Requiem for a Crabapple
I’m feeling pretty down in the dumps. We discovered last week that our favorite tree has died. It was a ‘Bechtel Improved’ crabapple and was the focal point of our backyard.
As you can see by the photo below, it was stunning when it bloomed each spring and had a beautiful branching structure that rarely required pruning. Birds loved sitting in it, especially while preening after bathing in the birdbath underneath it. In the fall, we were always treated to a show of golden leaves.
We planted it in 2003 and it had been growing beautifully. That is, until this spring. It had just barely started to bud out and then… it just stopped. The tiny leaves turned red and brown. The few flower buds at the center of the leaves just sat there, waiting and hoping they’d have the strength to burst into bloom.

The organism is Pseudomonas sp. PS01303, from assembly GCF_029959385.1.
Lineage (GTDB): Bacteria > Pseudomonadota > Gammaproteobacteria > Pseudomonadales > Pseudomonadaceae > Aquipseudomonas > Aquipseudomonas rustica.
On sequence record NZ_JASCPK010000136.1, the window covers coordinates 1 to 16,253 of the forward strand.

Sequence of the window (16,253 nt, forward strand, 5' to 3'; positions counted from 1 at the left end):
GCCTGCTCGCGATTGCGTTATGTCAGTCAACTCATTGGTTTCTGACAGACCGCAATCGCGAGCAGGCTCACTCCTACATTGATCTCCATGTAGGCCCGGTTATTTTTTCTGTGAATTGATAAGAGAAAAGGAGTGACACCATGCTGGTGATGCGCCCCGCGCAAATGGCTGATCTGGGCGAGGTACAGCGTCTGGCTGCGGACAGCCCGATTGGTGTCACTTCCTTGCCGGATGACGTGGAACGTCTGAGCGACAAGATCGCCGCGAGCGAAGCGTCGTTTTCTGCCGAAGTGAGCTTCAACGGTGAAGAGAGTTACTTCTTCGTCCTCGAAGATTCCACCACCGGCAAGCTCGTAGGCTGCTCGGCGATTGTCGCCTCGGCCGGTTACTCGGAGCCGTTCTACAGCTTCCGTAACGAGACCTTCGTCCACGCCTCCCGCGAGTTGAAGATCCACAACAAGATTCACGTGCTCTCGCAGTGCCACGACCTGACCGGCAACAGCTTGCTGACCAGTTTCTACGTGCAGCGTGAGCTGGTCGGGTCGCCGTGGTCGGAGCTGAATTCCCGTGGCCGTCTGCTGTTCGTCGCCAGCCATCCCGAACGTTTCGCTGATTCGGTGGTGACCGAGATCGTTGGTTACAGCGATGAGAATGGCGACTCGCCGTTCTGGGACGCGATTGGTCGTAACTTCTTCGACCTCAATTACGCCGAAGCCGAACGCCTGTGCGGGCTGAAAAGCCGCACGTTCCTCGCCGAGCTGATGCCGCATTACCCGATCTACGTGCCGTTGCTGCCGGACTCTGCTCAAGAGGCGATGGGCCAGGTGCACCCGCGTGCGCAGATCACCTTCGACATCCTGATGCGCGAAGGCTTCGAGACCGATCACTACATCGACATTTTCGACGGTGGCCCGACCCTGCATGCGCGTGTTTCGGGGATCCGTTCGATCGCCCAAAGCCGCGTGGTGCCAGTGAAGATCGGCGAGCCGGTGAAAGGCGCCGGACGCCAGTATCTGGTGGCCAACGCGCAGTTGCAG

But it wasn’t meant to be. After examining the tree, we discovered it had rotted right below the graft on the back side of the tree. No wonder the woodpeckers had been visiting it recently! Our hearts just sank.
A few days ago, we slowly cut off the branches; then Bill used a chainsaw to cut down the trunk. It was painful to watch. The roots had grown deeply over the years and didn’t want to let go of the earth surrounding them. Maybe that was the tree’s way of telling us it hadn’t intended to die.
With the crabapple out of the way, I couldn’t get over what seemed like a huge gap in the garden. The tree wasn’t huge, of course, but it obviously filled an important role as anchor of a large island bed.
We visited a nearby nursery and, after looking at all of the options, decided on a new Magnolia cultivar, ‘Butterflies’. It’s a small tree at this point but seems to look at home in its new surroundings.
The main feature of ‘Butterflies’ is its large yellow flowers. This little tree had just one flower when we bought it, but when we picked it up from the nursery the following day, it had a second blossom. Perhaps that was its way of saying, “Don’t be sad. You’ve made the right choice and I will make you happy for years to come.”
Thanks, little tree. Be strong!